Christina Patterson: Angelina Jolie and the bank manager

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The Independent Online

So Gordon Brown has been anointed by Angelina Jolie. Oh dear. There is, luckily for the Government, no suggestion that the bump that has triggered so much intelligent media debate over the past few months - or is it years? - has sprung from any loins other than those of her exquisitely athletic, and versatile, film-star fiancé. (When you're that beautiful, Tracey, you get looks as well as power. You don't have to settle for a few fumblings from a man whose grasp of sexual technique is clearly on a par with his grip on the subjunctive.) Angelina has yet to make any major pronouncements on the Chancellor's fiscal policy, but, speaking "personally", she would "like to see" him as leader of our quaint little country.

She is currently enjoying a visit to another quaint little country. She and Brad are spending the annual budget of a large African hospital on their stay at the Burning Shores in Namibia, where they plan to produce their little Pitt. Jolie is keen to have an African birth. Not the kind, apparently, that involves squatting over a hole and dying of septicaemia, but the kind that involves renting all 14 suites of a luxury resort. She's already adopted one gorgeous little Ethiopian child, so she knows a lot about African culture.

In this, and her desire to combat global poverty, she's got so much in common with Gordon. As long as he's not wearing a vial of her blood, I think it's a storm he can weather. Keep your head down, Gordon. Refuse to comment (you've been very good at that this week) and, if pressed, just give one of those funny little rictus smiles that somebody's been training you to swap for those scowls.

It has been going so well. If we can just toss aside the toddler temper-tantrums between Britain's most powerful next-door neighbours, and draw a veil over those Biggles ear-phones, the Brown image appears pretty robust. The man who got married in his own dining room, and who treated the guests to chain-store sandwiches, remains, in a world of growing political greed, sober, modest and engagingly like a bank manager.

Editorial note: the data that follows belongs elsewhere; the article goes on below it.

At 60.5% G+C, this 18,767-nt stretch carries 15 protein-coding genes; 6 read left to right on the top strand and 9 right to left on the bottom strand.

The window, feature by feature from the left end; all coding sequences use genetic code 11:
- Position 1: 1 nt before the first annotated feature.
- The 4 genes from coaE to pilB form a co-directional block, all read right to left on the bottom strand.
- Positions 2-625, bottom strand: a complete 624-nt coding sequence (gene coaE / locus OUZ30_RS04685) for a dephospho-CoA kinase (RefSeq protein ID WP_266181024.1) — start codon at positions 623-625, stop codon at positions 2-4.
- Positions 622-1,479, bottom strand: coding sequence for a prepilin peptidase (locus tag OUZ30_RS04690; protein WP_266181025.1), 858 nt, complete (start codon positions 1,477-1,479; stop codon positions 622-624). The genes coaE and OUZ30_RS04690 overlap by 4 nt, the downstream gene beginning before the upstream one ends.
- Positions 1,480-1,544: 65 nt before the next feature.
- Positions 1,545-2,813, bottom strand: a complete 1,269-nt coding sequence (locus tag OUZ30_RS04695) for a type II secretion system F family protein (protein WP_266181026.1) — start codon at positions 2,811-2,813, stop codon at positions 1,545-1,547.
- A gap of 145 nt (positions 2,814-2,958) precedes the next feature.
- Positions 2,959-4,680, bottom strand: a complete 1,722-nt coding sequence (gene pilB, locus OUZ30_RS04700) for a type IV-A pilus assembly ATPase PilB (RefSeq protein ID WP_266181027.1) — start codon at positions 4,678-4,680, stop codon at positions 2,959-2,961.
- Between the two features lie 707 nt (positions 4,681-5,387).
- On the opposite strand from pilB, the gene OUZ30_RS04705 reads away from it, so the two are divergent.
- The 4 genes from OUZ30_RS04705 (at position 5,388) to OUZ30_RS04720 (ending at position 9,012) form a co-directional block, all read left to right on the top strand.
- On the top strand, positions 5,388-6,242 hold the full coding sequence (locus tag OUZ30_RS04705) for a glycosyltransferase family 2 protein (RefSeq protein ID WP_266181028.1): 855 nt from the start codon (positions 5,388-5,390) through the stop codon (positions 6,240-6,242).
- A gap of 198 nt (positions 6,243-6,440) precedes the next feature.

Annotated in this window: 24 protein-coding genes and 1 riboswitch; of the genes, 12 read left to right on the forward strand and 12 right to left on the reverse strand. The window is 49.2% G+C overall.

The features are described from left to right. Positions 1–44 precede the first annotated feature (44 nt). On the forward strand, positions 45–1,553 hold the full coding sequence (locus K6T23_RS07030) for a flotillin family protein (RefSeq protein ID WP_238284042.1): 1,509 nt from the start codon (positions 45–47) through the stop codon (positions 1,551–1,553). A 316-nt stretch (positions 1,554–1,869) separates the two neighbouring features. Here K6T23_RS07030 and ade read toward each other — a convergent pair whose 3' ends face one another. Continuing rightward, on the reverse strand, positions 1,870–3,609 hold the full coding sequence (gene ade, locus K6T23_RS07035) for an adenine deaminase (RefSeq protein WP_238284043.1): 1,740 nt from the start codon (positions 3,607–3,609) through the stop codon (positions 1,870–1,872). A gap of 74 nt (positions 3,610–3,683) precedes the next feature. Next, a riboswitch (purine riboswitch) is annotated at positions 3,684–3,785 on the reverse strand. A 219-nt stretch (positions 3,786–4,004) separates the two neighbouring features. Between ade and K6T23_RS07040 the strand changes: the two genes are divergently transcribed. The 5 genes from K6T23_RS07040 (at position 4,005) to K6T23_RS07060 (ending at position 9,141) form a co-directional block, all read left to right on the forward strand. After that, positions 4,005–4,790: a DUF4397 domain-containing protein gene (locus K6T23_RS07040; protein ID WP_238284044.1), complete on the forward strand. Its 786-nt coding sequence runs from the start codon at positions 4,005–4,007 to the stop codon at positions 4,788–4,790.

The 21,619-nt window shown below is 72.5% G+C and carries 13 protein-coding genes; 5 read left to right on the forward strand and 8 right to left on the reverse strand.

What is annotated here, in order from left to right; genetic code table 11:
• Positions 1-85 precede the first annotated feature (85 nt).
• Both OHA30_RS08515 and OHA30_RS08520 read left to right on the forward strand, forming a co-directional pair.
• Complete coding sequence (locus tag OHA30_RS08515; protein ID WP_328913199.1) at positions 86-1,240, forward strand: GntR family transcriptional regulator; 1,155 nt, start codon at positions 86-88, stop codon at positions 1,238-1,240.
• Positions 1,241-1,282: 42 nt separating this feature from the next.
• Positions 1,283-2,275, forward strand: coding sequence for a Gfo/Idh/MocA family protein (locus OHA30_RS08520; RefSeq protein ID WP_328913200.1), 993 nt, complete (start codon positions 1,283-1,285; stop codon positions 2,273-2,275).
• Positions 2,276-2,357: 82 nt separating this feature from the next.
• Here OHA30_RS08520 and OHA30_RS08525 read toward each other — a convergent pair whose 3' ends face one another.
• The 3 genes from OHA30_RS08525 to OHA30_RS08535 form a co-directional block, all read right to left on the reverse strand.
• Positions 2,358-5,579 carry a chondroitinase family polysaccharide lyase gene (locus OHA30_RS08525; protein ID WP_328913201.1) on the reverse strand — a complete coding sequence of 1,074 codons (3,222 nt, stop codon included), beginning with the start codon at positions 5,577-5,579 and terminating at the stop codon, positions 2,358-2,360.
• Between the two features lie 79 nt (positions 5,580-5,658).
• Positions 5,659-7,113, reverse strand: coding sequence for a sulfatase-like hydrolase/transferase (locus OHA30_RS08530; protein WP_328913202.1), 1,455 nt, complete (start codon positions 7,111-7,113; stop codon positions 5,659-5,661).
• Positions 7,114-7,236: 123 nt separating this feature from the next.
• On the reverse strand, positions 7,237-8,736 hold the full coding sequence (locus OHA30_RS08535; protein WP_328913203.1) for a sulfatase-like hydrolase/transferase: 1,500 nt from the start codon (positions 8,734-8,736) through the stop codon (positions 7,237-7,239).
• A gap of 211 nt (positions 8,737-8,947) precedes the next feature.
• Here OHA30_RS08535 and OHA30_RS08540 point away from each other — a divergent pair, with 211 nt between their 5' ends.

David Cameron would rather die than be compared to a bank manager. That would, in any case, be far too proletarian an occupation for the man who wants to be a super-cool mix of Mother Theresa, Anita Roddick and, er, Robbie Williams, whose hairdresser he apparently shares.

This month's GQ cover boy (never mind Kate Winslet's thighs, someone's done something to that pudgy potato-face) shares the Pope's predilection for designer labels, but is also more than happy to don puffa jackets or jogging bottoms for image-boosting photoshoots. It's too early, of course, to predict precisely which ensemble he'll select for the opening of the solar-powered hostel for homeless he's planning in his Notting Hill backyard, but you can be sure it will be gorgeous. No bank manager, you, Dave. More, much more, a trendy vicar.

"Colourful" is surely a quality that works better in children's paintings than in politicians. Bandanas and baseball caps rarely enhance a person's gravitas. Nor do daily blow-dries that cost more than a week in Torremolinos. We have, in any case, quite a strong affection for the Shirley Williams birdnest or the Mo Mowlam mix of wisp with Bobby Charlton bald. It's quite nice to think that the minds of the people who run our country might be fixed on matters other than the cut of their coat or the quality of their coiffure. Give me a politician in a high-street suit. But not sexually, please.

Every writer is a cannibal

Writer Draws on Own Life in Fiction Shock Horror. Yes, it's happened again. This time the wounded party is Alison Summers, ex-wife of Peter Carey, who claims that his new novel is a vindictive attempt to smear her.

In recent years, Philip Roth, Hanif Kureishi and Tony Parsons have all been accused of cannibalising their private lives. This, of course, is what writers do. All fiction is peppered with portraits of writers' friends and families. Spotting them can be half the fun - until, that is, as happened to half of literary London on reading Amanda Craig's novel, A Vicious Circle, you stumble on a cameo that's a little too close to home. It was Graham Greene who talked of the writer's "splinter of ice in the heart". If you cherish your privacy, keep well away.

* It would be extremely unkind to rate professions in terms of their physical attractiveness, but sometimes it's hard to resist. The first shock of last week was the parade of Hogarthian grotesques wheeled out as candidates for the role of England manager. I thought fresh air and exercise were meant to be good for you, but if Blair et al want to encourage us to take more of both, they'd better keep this lot locked in a cupboard.

The second was the nurses. The baying bunch who harangued Patricia Hewitt last week couldn't have been further from the fantasy that has kept sex-shop sales of saucy uniforms steady. My own experience of nurses in recent years has been one of surliness bordering on aggression. Perhaps unhappiness has made them ugly - but they need to get a grip. Sick people may not need beauty, but they do need a modicum of kindness.